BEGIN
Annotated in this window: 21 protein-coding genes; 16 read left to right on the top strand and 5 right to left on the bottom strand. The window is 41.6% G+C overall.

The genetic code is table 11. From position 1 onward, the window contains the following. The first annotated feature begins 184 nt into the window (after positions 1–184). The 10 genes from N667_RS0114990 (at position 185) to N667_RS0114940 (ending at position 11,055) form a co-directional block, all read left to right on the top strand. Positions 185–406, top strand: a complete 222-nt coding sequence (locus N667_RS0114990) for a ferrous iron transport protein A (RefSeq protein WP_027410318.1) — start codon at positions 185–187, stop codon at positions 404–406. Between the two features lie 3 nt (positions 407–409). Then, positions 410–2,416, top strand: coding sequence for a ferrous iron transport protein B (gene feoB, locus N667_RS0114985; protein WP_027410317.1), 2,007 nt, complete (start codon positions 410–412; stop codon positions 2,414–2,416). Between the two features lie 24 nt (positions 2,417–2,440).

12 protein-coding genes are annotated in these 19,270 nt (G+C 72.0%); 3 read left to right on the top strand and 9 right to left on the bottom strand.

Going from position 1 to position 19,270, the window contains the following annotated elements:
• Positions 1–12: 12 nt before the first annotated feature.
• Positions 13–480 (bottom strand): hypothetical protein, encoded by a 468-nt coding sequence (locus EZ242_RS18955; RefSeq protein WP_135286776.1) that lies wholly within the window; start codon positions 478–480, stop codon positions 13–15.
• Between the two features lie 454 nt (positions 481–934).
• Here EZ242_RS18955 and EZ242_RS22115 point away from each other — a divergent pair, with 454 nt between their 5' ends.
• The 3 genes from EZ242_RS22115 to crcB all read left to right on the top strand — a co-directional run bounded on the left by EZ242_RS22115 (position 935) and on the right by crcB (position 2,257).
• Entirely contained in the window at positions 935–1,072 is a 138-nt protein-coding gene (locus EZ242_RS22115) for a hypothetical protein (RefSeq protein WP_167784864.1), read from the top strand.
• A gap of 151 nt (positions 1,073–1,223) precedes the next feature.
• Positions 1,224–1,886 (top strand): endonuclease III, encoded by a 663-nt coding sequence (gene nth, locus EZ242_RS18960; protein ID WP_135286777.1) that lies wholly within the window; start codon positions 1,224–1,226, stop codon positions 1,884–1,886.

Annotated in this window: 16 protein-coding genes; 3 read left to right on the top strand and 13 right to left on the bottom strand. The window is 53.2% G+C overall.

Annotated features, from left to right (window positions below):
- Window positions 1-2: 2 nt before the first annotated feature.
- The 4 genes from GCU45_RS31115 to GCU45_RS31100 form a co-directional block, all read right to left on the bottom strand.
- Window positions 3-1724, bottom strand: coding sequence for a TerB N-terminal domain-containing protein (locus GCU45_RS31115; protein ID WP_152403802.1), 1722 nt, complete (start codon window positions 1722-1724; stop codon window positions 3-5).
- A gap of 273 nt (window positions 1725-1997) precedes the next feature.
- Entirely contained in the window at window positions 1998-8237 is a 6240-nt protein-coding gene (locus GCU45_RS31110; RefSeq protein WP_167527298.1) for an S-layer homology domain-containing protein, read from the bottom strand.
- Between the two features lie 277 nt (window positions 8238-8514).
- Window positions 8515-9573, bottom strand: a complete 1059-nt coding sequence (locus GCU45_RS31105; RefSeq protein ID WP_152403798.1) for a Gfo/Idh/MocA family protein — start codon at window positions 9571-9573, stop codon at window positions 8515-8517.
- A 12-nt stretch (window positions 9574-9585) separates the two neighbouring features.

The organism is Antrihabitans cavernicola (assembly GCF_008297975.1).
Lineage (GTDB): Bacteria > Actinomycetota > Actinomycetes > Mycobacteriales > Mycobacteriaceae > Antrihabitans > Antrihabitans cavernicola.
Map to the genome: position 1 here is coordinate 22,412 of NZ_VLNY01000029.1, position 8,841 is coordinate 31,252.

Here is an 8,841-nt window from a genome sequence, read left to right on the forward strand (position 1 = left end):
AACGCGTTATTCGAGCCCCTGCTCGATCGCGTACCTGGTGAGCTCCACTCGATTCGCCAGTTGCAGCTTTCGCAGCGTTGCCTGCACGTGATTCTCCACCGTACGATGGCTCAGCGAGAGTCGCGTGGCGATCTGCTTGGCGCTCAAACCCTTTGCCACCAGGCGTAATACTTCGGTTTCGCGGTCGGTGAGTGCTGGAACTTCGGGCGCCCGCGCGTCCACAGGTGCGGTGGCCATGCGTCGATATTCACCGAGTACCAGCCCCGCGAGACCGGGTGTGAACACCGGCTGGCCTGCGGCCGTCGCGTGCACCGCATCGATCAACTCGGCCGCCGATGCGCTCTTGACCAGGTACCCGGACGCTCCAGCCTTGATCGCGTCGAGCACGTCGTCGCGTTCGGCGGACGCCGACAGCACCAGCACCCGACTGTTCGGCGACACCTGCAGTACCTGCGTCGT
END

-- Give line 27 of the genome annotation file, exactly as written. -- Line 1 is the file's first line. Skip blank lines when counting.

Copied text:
AACGCGTTATTCGAGCCCCTGCTCGATCGCGTACCTGGTGAGCTCCACTCGATTCGCCAGTTGCAGCTTTCGCAGCGTTGCCTGCACGTGATTCTCCACCGTACGATGGCTCAGCGAGAGTCGCGTGGCGATCTGCTTGGCGCTCAAACCCTTTGCCACCAGGCGTAATACTTCGGTTTCGCGGTCGGTGAGTGCTGGAACTTCGGGCGCCCGCGCGTCCACAGGTGCGGTGGCCATGCGTCGATATTCACCGAGTACCAGCCCCGCGAGACCGGGTGTGAACACCGGCTGGCCTGCGGCCGTCGCGTGCACCGCATCGATCAACTCGGCCGCCGATGCGCTCTTGACCAGGTACCCGGACGCTCCAGCCTTGATCGCGTCGAGCACGTCGTCGCGTTCGGCGGACGCCGACAGCACCAGCACCCGACTGTTCGGCGACACCTGCAGTACCTGCGTCGT